"Is there really anything new to say about Reconstruction? The excellent contributions to this volume make it clear that the answer is a resounding yes. Collectively these essays allow us to rethink the meanings of state and citizenship in the Reconstruction South, a deeply necessary task and a laudable advance on the existing historiography."--Alex Lichtenstein, Indiana University
In the popular imagination, freedom for African Americans is often assumed to have been granted and fully realized when Abraham Lincoln issued the Emancipation Proclamation or, at the very least, at the conclusion of the Civil War. In reality, the anxiety felt by newly freed slaves and their allies in the wake of the conflict illustrates a more complicated dynamic: the meaning of freedom was vigorously, often lethally, contested in the aftermath of the war.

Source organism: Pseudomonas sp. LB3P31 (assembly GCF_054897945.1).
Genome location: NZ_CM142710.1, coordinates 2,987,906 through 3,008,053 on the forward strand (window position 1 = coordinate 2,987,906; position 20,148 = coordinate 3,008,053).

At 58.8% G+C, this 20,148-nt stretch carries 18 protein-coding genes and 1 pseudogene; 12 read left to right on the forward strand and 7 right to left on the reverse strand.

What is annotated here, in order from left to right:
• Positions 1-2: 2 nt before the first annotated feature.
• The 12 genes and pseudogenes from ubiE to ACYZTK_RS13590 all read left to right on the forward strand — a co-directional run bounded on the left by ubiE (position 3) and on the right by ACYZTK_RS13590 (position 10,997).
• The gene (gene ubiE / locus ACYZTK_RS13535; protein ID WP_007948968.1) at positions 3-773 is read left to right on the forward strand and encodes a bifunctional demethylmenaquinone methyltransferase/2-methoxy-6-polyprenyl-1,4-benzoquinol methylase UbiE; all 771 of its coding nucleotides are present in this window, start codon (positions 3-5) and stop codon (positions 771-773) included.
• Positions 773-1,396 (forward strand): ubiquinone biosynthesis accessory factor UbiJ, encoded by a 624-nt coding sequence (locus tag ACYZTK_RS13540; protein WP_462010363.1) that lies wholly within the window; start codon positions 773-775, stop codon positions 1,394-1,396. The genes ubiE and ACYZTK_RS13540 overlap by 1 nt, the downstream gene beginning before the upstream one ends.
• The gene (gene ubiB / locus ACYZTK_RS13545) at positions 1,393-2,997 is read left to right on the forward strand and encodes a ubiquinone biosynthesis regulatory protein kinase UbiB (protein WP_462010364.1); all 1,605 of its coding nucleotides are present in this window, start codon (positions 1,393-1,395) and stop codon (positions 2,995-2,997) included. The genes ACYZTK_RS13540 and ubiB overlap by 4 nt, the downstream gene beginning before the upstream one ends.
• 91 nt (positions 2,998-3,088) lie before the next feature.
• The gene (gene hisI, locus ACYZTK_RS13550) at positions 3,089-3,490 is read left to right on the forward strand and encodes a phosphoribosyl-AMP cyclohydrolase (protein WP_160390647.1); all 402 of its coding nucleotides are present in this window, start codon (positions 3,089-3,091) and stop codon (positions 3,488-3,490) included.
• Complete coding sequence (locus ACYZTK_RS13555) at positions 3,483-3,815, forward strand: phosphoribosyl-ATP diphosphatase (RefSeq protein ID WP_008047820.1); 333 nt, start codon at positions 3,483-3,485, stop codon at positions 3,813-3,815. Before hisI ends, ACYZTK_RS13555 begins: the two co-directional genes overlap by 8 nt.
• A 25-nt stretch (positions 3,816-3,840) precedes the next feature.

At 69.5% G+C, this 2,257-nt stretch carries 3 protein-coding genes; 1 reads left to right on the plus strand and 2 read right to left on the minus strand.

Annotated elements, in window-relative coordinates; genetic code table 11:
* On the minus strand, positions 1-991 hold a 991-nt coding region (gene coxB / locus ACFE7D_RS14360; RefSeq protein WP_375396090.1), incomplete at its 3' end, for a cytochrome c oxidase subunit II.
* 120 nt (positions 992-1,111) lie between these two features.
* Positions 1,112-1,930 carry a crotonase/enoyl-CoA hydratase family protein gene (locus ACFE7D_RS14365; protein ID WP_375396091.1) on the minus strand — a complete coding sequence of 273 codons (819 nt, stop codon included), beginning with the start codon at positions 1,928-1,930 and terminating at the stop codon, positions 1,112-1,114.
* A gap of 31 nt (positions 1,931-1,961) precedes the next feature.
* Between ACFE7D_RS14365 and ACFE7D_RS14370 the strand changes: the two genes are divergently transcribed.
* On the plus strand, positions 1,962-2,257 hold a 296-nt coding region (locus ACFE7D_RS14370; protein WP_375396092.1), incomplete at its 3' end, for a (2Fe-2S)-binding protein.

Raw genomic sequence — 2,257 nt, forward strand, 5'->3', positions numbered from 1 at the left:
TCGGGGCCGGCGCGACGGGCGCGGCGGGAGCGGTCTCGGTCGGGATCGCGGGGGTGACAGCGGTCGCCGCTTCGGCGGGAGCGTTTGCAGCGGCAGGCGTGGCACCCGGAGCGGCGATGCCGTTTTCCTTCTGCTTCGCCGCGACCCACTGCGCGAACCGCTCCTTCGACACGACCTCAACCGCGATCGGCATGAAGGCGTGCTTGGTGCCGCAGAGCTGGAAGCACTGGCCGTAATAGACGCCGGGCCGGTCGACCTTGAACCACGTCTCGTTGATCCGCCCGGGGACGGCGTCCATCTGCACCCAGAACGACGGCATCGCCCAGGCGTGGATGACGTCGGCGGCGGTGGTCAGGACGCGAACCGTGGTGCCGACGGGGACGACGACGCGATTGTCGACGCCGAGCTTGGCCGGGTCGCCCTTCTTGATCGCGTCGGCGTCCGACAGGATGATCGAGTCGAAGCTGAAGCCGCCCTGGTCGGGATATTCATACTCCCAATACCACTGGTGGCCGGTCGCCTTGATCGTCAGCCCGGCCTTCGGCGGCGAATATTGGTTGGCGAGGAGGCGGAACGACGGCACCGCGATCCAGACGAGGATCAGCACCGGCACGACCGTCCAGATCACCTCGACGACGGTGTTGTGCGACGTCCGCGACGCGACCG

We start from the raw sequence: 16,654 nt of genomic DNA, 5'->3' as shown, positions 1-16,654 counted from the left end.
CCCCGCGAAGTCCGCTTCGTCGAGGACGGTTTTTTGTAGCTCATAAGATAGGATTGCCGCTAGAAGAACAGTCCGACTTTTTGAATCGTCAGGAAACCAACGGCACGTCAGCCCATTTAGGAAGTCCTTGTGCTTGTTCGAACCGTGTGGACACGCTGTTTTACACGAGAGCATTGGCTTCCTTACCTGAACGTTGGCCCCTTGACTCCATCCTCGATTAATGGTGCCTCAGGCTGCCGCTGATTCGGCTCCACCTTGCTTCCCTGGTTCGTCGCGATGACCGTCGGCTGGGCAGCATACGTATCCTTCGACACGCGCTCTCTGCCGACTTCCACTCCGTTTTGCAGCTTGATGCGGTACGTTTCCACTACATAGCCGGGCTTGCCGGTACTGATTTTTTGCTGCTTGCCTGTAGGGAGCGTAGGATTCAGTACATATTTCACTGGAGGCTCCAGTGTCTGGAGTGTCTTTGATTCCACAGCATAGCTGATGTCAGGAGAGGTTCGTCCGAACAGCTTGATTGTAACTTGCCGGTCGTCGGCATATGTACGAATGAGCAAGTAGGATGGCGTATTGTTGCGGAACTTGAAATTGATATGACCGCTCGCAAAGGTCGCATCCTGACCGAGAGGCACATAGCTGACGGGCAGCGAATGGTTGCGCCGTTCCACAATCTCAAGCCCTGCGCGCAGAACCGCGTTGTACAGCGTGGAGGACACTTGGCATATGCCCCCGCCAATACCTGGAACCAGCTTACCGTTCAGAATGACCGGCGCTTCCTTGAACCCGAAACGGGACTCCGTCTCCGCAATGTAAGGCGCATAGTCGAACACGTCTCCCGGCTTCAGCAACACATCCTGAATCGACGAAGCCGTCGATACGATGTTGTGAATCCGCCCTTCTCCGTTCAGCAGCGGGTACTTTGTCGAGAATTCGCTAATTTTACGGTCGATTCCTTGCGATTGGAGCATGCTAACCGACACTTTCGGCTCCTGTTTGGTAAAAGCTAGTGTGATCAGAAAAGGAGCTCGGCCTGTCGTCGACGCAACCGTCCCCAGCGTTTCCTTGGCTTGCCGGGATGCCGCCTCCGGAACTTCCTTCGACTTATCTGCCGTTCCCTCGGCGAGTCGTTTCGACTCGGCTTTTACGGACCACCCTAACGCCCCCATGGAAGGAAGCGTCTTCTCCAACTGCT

After Slavery moves beyond broad generalizations concerning black life during Reconstruction in order to address the varied experiences of freed slaves across the South. Urban unrest in New Orleans and Wilmington, North Carolina, loyalty among former slave owners and slaves in Mississippi, armed insurrection along the Georgia coast, and racial violence throughout the region are just some of the topics examined.
The essays included here are selected from the best work created for the After Slavery Project, a transatlantic research collaboration. Combined, they offer a diversity of viewpoints on the key issues in Reconstruction historiography and a well-rounded portrait of the era.
Bruce E. Baker, lecturer on American history, Newcastle University, is the author of numerous books, including What Reconstruction Meant. Brian Kelly, director of the After Slavery Project and reader in the School of History and Anthropology at Queenâ€™s University Belfast, is the author of Race, Class, and Power in the Alabama Coalfields, 1908-21.